The Idea Dude


Wednesday, April 12, 2006

Infolust - the 8th deadly sin

Trendwatch coins the phrase in their latest briefing...infolust. A great way to describe our thirst or perhaps appetite for information. We want to know where we can buy the cheapest or whether we have the best or who is wearing what and where is our favorite celebrity. The more we get, the more we want and the web obliges, pouring technology like fuel on the fire. Blogs, mashing, social networks, RSS feeds, mobile messaging all contribute to keep us connected or at least make us feel connected to the rest of the world. A brave new world...quite unlike the one we were used to a mere decade ago.

Spoke to an interesting young person today. He graduated in biotechnology but works with Internet companies today. Asked why the jump from biotechnology to the Internet, his reply was academic books don't make money. His parents wanted him to get a degree. He offered the opinion that the traditional approach of getting a degree, going to work for a respected company and working your way up to the top is old thinking. The new breed of savy young entrepreneurs want to start companies in their twenties, make their millions three years later and retire at 30. I've learnt never to judge another man's opinion or be skeptical of the most outlandish idea. His argument that the Internet has broken barriers of race, background, culture and age and anyone can potentially make money given a bit of brains, luck and money is hard to argue...since we seen a couple of stellar examples. Sounded like me talking 20 years ago...the scary thing is I still think the same way.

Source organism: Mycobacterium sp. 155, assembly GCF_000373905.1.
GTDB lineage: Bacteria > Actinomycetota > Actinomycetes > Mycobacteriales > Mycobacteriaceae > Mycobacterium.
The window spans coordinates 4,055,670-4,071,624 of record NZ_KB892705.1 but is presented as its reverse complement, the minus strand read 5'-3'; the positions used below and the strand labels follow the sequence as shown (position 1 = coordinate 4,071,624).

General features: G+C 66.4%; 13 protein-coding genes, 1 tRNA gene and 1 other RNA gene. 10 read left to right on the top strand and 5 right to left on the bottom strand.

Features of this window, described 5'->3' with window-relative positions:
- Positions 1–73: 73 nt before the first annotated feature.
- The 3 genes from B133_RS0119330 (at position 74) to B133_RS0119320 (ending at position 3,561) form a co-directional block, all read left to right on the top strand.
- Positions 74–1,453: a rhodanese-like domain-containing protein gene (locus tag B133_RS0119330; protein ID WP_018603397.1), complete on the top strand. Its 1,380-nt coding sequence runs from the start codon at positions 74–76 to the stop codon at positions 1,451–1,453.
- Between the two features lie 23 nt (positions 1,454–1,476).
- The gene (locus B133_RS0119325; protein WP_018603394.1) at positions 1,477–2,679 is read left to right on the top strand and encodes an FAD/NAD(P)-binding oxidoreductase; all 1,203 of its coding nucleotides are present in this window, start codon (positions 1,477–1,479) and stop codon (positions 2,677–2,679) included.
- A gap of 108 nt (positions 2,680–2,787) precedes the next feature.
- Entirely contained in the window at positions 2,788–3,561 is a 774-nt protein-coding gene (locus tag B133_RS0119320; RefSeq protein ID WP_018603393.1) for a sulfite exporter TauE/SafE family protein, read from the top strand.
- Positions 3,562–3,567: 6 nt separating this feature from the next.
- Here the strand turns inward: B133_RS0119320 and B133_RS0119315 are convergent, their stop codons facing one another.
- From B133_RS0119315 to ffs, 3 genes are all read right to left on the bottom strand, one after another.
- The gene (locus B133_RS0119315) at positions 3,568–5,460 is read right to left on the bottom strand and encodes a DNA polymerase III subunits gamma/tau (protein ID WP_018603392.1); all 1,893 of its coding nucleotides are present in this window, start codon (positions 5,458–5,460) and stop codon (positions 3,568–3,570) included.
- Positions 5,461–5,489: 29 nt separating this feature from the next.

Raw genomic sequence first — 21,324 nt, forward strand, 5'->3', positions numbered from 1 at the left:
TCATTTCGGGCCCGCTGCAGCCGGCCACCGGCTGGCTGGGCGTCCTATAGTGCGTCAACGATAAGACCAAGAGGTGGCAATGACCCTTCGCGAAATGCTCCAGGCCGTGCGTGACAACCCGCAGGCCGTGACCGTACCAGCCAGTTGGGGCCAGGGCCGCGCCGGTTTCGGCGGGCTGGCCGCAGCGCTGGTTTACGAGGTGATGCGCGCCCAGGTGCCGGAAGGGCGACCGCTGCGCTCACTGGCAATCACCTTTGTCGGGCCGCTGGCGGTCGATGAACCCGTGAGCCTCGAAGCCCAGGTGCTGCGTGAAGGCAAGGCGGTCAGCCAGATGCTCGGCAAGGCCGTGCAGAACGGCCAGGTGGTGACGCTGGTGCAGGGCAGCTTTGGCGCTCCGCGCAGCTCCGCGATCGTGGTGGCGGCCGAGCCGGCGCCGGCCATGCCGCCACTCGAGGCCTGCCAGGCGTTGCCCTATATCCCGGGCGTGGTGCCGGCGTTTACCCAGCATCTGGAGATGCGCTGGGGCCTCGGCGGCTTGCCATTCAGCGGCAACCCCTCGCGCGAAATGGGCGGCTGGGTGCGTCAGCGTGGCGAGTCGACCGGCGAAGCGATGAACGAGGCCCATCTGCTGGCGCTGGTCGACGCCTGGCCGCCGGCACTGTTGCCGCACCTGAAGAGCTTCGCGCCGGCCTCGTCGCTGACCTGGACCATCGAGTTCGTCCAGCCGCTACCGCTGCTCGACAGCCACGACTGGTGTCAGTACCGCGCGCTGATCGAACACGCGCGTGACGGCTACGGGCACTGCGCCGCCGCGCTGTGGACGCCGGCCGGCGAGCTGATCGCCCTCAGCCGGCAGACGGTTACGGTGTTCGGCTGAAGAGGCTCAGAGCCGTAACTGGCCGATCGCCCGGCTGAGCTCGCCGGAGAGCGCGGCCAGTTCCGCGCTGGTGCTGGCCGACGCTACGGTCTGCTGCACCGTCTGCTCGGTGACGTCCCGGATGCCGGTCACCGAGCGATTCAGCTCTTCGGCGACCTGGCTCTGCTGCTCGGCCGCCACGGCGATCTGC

The most interesting dilemma that I was left with to ponder on my own, is how should I influence the future of my own children. Should I take the traditional approach and put them through college and some kind of degree or should I teach them CSS and PHP. Incidently, both of them, not quite in their teens, have blogs, write rudimentary HTML and have dabbled with Photoshop. My son has created and posted his multimedia game video online while I was away last year. I remember asking him where he had downloaded the clip when I first saw it. I later learnt he spent a couple of weeks using a free framegrabber, Windows Moviemaker and stitched together a pretty slick production complete with soundtrack, multiple scenes and credits. None of their skills were a result of their dad being a geek, neither can I ascribe it to some genetic transfer. Simply kids learning new survival skills in the modern age. As parents, we have to be careful to pass on what is relevant from our own upbringing and not impose outdated thinking and prejudices. I wonder how many parents stop to think that way. What's your filter?


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